MLflow Pipelines (experimental)

MLflow Pipelines is an opinionated framework for structuring MLOps workflows that simplifies and standardizes machine learning application development and productionization. MLflow Pipelines makes it easy for data scientists to follow best practices for creating production-ready ML deliverables, allowing them to focus on developing excellent models. MLflow Pipelines also enables ML engineers and DevOps teams to seamlessly deploy these models to production and incorporate them into applications.

MLflow Pipelines provides production-quality Pipeline Templates for common ML problem types, such as regression & classification, and MLOps tasks, such as batch scoring. Pipelines are structured as git repositories with YAML-based configuration files and Python code, offering developers a declarative approach to ML application development that reduces boilerplate.

MLflow Pipelines also implements a cache-aware executor for Pipeline Steps, ensuring that steps are only executed when associated code or configurations have changed. This enables data scientists, ML engineers, and DevOps teams to iterate very quickly within their domains of expertise. MLflow offers APIs and a CLI for executing pipelines and inspecting their results.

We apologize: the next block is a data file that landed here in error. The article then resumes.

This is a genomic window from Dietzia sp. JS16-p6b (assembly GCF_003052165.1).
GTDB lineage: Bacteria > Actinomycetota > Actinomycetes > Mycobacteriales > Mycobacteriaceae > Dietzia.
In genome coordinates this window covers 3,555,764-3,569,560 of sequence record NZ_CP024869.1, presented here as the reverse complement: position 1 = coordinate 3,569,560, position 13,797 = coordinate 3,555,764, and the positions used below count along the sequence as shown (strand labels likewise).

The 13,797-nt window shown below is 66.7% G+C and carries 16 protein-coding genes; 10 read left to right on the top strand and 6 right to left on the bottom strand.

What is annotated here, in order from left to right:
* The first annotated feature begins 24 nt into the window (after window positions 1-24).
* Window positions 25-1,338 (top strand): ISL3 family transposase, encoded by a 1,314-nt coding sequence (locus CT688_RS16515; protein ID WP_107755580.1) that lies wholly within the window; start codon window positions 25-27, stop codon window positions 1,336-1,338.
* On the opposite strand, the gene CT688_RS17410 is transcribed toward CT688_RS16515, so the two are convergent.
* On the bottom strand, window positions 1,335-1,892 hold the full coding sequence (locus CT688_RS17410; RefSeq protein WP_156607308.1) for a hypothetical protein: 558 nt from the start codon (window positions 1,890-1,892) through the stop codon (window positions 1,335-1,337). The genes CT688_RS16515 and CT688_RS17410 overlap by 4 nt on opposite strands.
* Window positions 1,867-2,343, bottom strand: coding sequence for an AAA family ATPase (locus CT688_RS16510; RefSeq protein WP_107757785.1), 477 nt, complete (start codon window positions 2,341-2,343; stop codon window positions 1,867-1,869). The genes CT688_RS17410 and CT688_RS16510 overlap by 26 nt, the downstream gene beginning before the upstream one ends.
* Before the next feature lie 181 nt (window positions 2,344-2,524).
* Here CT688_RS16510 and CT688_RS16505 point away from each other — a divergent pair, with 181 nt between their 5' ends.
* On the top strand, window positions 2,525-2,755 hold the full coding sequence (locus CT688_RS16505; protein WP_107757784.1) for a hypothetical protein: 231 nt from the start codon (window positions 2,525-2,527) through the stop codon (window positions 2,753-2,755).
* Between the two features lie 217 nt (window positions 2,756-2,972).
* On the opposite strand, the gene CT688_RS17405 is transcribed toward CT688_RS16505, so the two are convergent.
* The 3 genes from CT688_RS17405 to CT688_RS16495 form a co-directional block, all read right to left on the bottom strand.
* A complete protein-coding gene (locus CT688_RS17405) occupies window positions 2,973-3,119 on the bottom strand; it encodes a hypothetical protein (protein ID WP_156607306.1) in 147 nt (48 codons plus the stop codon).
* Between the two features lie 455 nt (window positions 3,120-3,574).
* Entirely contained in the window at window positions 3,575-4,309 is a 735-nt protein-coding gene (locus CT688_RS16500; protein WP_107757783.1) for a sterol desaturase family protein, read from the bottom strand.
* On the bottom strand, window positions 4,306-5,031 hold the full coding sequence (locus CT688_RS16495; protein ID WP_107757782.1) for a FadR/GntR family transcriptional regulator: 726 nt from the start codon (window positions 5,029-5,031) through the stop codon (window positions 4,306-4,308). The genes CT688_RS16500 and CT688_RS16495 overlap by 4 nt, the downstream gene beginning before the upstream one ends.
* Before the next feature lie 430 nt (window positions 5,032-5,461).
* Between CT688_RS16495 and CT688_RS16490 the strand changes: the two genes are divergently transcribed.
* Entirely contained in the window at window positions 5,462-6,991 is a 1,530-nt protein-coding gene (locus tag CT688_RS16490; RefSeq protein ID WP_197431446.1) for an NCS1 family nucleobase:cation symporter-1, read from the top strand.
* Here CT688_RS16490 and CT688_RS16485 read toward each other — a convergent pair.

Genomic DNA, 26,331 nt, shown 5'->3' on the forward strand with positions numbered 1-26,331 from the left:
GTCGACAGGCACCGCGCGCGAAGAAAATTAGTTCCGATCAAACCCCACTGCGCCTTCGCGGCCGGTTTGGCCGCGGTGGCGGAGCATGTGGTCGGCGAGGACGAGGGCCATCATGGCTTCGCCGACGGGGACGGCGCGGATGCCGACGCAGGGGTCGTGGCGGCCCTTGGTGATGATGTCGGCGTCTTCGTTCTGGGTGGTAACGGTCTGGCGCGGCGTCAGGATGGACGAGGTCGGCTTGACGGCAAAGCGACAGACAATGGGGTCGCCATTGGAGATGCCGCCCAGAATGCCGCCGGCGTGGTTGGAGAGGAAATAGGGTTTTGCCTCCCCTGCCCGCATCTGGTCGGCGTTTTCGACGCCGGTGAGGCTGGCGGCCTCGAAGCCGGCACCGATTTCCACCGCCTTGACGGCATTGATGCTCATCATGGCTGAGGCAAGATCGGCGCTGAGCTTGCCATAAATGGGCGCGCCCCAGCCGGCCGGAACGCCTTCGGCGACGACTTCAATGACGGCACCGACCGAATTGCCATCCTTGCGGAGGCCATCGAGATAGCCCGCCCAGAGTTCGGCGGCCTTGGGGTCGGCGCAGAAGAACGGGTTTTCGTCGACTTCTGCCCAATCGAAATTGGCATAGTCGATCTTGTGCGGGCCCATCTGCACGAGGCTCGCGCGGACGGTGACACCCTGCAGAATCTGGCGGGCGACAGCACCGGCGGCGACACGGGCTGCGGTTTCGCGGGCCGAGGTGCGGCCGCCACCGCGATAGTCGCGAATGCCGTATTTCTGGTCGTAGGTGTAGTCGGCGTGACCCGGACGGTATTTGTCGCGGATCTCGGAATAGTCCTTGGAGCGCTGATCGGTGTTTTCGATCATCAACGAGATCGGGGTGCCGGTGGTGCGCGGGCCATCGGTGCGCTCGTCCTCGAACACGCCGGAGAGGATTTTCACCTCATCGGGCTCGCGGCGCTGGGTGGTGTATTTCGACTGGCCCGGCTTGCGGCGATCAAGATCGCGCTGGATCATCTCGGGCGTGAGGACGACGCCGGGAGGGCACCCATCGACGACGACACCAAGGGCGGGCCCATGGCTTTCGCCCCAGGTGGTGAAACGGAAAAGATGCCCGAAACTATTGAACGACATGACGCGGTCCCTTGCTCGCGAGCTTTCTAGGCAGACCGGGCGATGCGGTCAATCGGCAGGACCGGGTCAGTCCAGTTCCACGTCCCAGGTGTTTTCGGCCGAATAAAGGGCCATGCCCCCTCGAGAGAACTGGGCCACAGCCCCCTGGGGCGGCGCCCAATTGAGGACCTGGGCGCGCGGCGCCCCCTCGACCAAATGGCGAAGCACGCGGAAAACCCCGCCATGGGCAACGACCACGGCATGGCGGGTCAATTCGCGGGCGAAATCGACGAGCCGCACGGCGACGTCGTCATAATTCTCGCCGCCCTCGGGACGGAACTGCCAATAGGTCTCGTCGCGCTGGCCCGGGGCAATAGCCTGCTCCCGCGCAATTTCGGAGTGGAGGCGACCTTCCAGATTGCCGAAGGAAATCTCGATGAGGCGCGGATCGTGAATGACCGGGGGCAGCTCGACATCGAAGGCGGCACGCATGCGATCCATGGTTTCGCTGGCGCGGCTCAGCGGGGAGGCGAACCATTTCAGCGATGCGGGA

Installation

MLflow Pipelines is available as an extension of the MLflow Python library. You can install MLflow Pipelines from PyPI as follows:

pip install mlflow[pipelines]

Note

You can install MLflow Pipelines from a Databricks Notebook by running %pip install mlflow[pipelines] or install MLflow Pipelines on a Databricks Cluster by following the instructions at https://docs.databricks.com/libraries/cluster-libraries.html#install-a-library-on-a-cluster.

Note that Databricks Runtime version 11.0 or greater is required in order to install MLflow Pipelines on Databricks.

Key Concepts

Steps

Steps represent individual modeling or MLOps procedures, such as ingesting data, fitting an estimator, evaluating a model against test data, or deploying a model for real-time scoring. Steps accept a collection of well-defined inputs and produce well-defined outputs according to user-defined configurations and code. MLflow Pipelines intelligently caches step outputs, ensuring that steps are only executed if their inputs, code, or configurations have changed, or if such changes have occurred in dependent steps. Steps are composed to form Pipelines.

Example Python code defining an estimator that is fit during the train step of the MLflow Regression Pipeline
def estimator_fn():
  from sklearn.linear_model import SGDRegressor